On the other hand, if your soil lacks these vital elements, your harvest won’t have as many benefits. That’s why it’s so important to use sustainable gardening methods such as composting or cover cropping to help ensure that your soil remains healthy and productive. 


Small Changes Can Make a Big Difference

When it comes to making positive changes in our lives, this also applies to sustainable gardening! For example, something as simple as adding organic matter or mulch can help conserve water and reduce erosion in your garden.

Also, choosing disease-resistant plants or companion planting can help keep pests away from your plants without resorting to harmful chemical pesticides or herbicides. These minor adjustments may seem insignificant on their own. Still, over time they can add up and make a massive difference in the sustainability of your garden—and ultimately its productivity too!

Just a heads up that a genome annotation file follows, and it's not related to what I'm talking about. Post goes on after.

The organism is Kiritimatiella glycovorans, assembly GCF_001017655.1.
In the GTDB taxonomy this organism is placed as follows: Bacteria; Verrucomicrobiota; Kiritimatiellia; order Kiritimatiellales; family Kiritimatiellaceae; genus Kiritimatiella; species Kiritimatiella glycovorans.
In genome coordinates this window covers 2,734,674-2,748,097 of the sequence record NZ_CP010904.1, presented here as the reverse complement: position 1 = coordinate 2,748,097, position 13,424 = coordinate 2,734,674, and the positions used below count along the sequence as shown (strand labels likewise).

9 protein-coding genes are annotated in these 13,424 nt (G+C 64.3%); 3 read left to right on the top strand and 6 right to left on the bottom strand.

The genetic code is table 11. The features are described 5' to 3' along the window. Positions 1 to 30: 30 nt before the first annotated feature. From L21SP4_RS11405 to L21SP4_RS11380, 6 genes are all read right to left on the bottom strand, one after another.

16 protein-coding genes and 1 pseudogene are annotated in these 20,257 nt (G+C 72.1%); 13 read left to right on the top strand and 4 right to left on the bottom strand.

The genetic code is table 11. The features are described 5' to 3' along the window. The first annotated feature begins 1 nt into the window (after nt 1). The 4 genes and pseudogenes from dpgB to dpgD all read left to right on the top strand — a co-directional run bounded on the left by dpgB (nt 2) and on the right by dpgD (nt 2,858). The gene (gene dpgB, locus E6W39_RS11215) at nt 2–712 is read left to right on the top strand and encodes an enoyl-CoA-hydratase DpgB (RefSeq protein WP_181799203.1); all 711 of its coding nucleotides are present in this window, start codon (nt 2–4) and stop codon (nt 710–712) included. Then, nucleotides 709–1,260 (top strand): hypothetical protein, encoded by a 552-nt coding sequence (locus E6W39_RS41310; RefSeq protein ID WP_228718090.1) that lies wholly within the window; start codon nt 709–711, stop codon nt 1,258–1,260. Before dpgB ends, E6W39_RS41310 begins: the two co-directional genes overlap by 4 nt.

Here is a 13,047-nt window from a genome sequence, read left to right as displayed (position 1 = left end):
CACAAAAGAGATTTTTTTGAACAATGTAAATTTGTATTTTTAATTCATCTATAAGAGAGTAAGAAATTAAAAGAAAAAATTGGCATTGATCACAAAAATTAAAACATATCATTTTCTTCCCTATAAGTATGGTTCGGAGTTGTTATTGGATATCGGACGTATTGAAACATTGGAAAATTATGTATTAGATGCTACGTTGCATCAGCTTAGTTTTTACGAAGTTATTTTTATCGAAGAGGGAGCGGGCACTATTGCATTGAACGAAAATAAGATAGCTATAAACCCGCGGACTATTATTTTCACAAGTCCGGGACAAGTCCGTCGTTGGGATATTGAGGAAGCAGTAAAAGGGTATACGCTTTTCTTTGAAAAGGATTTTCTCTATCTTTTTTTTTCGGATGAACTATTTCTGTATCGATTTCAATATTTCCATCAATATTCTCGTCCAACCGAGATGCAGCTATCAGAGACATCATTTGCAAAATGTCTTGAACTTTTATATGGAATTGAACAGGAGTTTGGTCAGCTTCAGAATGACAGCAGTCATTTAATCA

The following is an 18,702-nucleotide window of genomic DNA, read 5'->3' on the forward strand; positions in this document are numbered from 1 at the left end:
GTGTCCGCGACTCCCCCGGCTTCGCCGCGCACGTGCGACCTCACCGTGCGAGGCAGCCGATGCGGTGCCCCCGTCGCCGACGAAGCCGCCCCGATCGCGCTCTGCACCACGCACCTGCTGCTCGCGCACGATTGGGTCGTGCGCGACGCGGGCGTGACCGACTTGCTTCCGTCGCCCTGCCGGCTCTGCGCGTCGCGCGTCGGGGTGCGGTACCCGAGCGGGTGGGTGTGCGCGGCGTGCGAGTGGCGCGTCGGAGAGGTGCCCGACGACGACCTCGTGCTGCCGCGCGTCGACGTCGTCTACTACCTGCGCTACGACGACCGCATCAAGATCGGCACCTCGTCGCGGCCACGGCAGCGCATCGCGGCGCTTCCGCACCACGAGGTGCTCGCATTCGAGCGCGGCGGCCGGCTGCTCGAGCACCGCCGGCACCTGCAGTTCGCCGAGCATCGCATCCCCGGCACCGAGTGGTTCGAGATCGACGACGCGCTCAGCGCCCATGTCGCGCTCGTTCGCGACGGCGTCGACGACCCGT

Knowledge Is Power

For sustainable gardening practices to be successful, it helps if you know what you’re doing—and this doesn’t necessarily mean you need a degree in horticulture! Victoria Gerrard, La Crosse, WI resident, recommends researching the types of plants that do well in your area and learning how best to care for them.

You should also look into what kind of fertilizers work best with certain crops (such as liquid or dry) to get maximum yield from each plant. Don’t forget about pest management! There are plenty of natural options that won’t harm beneficial insects or pollinators like bees while keeping unwanted pests from taking over your garden.

How To Get Started With Sustainable Gardening